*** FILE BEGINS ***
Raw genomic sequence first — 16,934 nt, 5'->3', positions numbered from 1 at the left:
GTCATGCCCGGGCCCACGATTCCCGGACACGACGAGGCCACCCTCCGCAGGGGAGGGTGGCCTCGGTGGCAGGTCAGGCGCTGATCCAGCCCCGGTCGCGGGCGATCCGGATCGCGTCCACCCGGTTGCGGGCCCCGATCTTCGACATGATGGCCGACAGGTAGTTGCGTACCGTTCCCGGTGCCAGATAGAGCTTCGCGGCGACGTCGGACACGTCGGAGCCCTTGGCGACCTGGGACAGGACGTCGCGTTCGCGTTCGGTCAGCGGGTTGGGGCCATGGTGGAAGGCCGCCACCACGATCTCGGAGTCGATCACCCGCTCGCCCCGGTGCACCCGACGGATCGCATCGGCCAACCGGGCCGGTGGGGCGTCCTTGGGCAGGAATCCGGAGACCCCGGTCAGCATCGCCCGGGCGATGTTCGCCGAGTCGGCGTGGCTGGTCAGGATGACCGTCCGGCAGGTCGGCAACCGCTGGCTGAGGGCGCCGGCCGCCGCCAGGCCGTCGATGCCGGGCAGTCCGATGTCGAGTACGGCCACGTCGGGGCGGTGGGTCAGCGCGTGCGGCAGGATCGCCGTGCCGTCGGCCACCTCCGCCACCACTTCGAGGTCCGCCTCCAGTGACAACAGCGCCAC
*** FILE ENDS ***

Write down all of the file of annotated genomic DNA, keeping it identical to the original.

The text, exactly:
Raw genomic sequence first — 16,934 nt, 5'->3', positions numbered from 1 at the left:
GTCATGCCCGGGCCCACGATTCCCGGACACGACGAGGCCACCCTCCGCAGGGGAGGGTGGCCTCGGTGGCAGGTCAGGCGCTGATCCAGCCCCGGTCGCGGGCGATCCGGATCGCGTCCACCCGGTTGCGGGCCCCGATCTTCGACATGATGGCCGACAGGTAGTTGCGTACCGTTCCCGGTGCCAGATAGAGCTTCGCGGCGACGTCGGACACGTCGGAGCCCTTGGCGACCTGGGACAGGACGTCGCGTTCGCGTTCGGTCAGCGGGTTGGGGCCATGGTGGAAGGCCGCCACCACGATCTCGGAGTCGATCACCCGCTCGCCCCGGTGCACCCGACGGATCGCATCGGCCAACCGGGCCGGTGGGGCGTCCTTGGGCAGGAATCCGGAGACCCCGGTCAGCATCGCCCGGGCGATGTTCGCCGAGTCGGCGTGGCTGGTCAGGATGACCGTCCGGCAGGTCGGCAACCGCTGGCTGAGGGCGCCGGCCGCCGCCAGGCCGTCGATGCCGGGCAGTCCGATGTCGAGTACGGCCACGTCGGGGCGGTGGGTCAGCGCGTGCGGCAGGATCGCCGTGCCGTCGGCCACCTCCGCCACCACTTCGAGGTCCGCCTCCAGTGACAACAGCGCCAC